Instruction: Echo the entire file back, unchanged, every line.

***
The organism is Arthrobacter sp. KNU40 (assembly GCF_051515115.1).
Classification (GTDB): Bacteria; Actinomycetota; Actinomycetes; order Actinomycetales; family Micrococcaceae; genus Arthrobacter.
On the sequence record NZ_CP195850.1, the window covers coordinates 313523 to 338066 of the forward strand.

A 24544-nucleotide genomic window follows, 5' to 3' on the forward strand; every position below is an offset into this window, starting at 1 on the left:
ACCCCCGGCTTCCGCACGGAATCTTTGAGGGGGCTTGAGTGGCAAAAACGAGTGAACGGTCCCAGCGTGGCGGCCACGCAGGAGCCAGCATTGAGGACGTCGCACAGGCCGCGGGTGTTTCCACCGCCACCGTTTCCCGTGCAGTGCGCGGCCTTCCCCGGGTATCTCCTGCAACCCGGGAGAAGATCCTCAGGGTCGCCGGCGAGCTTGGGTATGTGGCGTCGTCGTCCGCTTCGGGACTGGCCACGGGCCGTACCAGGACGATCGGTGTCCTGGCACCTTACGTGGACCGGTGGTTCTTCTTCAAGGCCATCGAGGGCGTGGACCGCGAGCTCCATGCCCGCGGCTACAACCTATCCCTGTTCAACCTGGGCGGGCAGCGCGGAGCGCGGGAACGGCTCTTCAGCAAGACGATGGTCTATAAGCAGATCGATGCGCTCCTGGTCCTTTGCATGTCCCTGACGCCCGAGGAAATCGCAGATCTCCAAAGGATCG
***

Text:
The organism is Arthrobacter sp. KNU40 (assembly GCF_051515115.1).
Classification (GTDB): Bacteria; Actinomycetota; Actinomycetes; order Actinomycetales; family Micrococcaceae; genus Arthrobacter.
On the sequence record NZ_CP195850.1, the window covers coordinates 313523 to 338066 of the forward strand.

A 24544-nucleotide genomic window follows, 5' to 3' on the forward strand; every position below is an offset into this window, starting at 1 on the left:
ACCCCCGGCTTCCGCACGGAATCTTTGAGGGGGCTTGAGTGGCAAAAACGAGTGAACGGTCCCAGCGTGGCGGCCACGCAGGAGCCAGCATTGAGGACGTCGCACAGGCCGCGGGTGTTTCCACCGCCACCGTTTCCCGTGCAGTGCGCGGCCTTCCCCGGGTATCTCCTGCAACCCGGGAGAAGATCCTCAGGGTCGCCGGCGAGCTTGGGTATGTGGCGTCGTCGTCCGCTTCGGGACTGGCCACGGGCCGTACCAGGACGATCGGTGTCCTGGCACCTTACGTGGACCGGTGGTTCTTCTTCAAGGCCATCGAGGGCGTGGACCGCGAGCTCCATGCCCGCGGCTACAACCTATCCCTGTTCAACCTGGGCGGGCAGCGCGGAGCGCGGGAACGGCTCTTCAGCAAGACGATGGTCTATAAGCAGATCGATGCGCTCCTGGTCCTTTGCATGTCCCTGACGCCCGAGGAAATCGCAGATCTCCAAAGGATCG